Reasons to Use A Travel Advisor in 2017

The proportion of people who independently arrange their own tourist trips abroad is quite small. According to various estimates, it is 10-13% of the total volume.

Despite the fact that the market for independent travel is growing (due to an increased number of hotel and ticket booking systems) there are still many more adherents of organized tourism in general. Independent tourism is not only fraught with troubles, it is also expensive.

ravel or tourist concept - map and destination signs on it. Close-up.

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The independent tourist is a person who determines the route of the trip, books hotels himself, buys flight tickets, arranges cars and transfers, and also takes care of visas and medical insurance.

That people decide to travel independently from a desire to save money is not entirely true.

Most people who organize their own trips do so because of the dearth of tour packages offered – especially for countries that are not popular in the mass tourism market.

travel advisor

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Separate bookings of future segments on popular travel routes are 30% more expensive on average. At the same time, self-booking earns a commission or fee for the booking system that is no less than the one charged by travel agencies in the price of their package tours.

Organizing trips independently does not seem so economical when these factors are taken into consideration.

The growth of independent tourism is conditioned primarily by the desire of some tourists to conquer more and more new destinations.

For most other “organized tourists” who go to popular countries like Turkey, Egypt, and Thailand – families with children and people who want to save time but get full service for their money – it is cheaper to buy packaged tours.   

Why the Cheapness of Independent Travel is a Myth

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Countries where it is less expensive to visit on your own include Cambodia, China, Singapore, Germany, Luxembourg, Ireland, and Switzerland.

The difference between purchasing a tour and paying for tickets and hotels yourself can range from 45% (Cambodia, Singapore) to 70% (China, Switzerland, Ireland).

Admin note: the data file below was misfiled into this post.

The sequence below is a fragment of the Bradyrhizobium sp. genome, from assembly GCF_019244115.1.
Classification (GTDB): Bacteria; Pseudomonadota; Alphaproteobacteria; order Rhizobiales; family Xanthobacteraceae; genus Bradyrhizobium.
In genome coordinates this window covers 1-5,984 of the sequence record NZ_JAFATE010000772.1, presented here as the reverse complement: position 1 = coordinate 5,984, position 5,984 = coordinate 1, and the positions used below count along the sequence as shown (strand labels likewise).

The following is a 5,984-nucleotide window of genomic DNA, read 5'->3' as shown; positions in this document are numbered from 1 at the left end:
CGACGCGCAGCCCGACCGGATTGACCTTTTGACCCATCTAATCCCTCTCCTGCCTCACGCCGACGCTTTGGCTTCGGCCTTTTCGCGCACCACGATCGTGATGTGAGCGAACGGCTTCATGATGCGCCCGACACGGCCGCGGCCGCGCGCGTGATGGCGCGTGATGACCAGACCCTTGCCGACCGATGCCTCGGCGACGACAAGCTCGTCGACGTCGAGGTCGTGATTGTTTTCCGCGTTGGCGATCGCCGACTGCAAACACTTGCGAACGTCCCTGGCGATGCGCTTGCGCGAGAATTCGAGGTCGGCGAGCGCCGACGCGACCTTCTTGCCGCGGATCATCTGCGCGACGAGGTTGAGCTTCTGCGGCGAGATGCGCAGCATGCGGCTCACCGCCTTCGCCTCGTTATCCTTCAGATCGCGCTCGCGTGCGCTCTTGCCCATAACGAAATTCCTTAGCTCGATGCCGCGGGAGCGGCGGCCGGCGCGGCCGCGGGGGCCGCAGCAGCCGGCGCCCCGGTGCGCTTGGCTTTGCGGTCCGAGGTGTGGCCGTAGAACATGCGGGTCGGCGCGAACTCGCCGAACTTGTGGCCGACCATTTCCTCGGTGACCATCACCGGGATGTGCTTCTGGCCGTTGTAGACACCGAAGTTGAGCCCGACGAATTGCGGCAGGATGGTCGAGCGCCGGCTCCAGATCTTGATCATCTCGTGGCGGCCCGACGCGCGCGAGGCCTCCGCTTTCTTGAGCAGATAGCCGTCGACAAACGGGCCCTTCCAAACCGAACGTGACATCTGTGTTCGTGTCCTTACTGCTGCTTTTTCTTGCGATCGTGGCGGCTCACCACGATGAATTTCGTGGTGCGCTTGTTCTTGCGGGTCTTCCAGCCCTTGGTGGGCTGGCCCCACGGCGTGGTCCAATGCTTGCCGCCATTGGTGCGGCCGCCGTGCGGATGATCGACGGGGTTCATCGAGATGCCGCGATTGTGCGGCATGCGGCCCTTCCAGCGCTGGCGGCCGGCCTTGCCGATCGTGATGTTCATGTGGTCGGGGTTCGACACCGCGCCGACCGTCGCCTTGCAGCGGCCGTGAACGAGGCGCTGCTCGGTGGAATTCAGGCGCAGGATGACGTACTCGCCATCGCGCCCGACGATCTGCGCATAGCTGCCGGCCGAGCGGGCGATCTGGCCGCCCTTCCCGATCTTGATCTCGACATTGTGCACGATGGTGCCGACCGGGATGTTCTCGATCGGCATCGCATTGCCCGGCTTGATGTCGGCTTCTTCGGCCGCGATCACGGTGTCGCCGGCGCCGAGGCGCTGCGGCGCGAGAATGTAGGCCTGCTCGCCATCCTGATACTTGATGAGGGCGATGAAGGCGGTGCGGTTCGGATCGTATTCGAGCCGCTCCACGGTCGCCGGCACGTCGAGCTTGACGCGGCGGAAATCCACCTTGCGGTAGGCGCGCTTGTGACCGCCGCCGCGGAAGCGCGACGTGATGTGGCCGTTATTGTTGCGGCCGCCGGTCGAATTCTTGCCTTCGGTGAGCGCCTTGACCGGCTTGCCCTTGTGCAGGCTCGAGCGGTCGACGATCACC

In Turkey, Croatia, Latvia, and UAE it is 15-25% cheaper to buy a tour than to book a trip independently. Traveling as part of a tour group to Malaysia can result in savings of 65%; Greece – 60%;  Sweden and Tunisia – 30%.

Why the Cheapness of Independent Travel is a Myth

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There is also a question of visas. Depending on your citizenship, you might not be able to go to Japan, for example, without a travel agent – because to get a visa there you need an original invitation from a company that will act as your guarantor.

Hotels and hostels, as a rule, do not make such invitations, so the only way for some to get into Japan is to use the service of a travel agency.

Interest in “indie” travel has increased since many people think it is cheaper and more secure; however, this is not always the case. Most importantly, the tourist who travels on his own should understand that he alone is responsible for the entire trip.

Pretty young female tourist studying a map at St. Peter's square in the Vatican City in Rome

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In 2010, when flights over Europe were interrupted for an extended period after eruption of the Eyjafjallajokull volcano, there was a reverse trend away from independent tourism.

Self-tourists had been totally stranded by the force majeure situation that no one could have foreseen.

Other tourists were protected through their travel agents – who provided them with hotel rooms at no additional expense, organized alternative modes of transportation, and offered other support services.

Why the Cheapness of Independent Travel is a Myth

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The reverse trend intensified when the Italian company Wind Jet went bankrupt in August 2012. Tourists realized that there was a cost to independence, which, in fact, made tour tickets more economical.

This basically caused many tourists who had gone on independent trips to return to their travel agents.

Travel or tourism concept. Passport, airplane, airtickets

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The Global Business Travel Association, after interviewing nearly 4000 business travelers from around the world, found that 35% of respondents had gone back to traditional travel planning because they did not know who to contact to resolve unforeseen problems that had come up during their self-arranged trips.

So, as you see, organizing travel by yourself is sometimes cheaper and easier. Nonetheless, in case of an emergency or force majeure situation, a travel agent will deal with most issues and assume overall responsibility for your comfort and safety on a trip. 

Published: 31/07/2017

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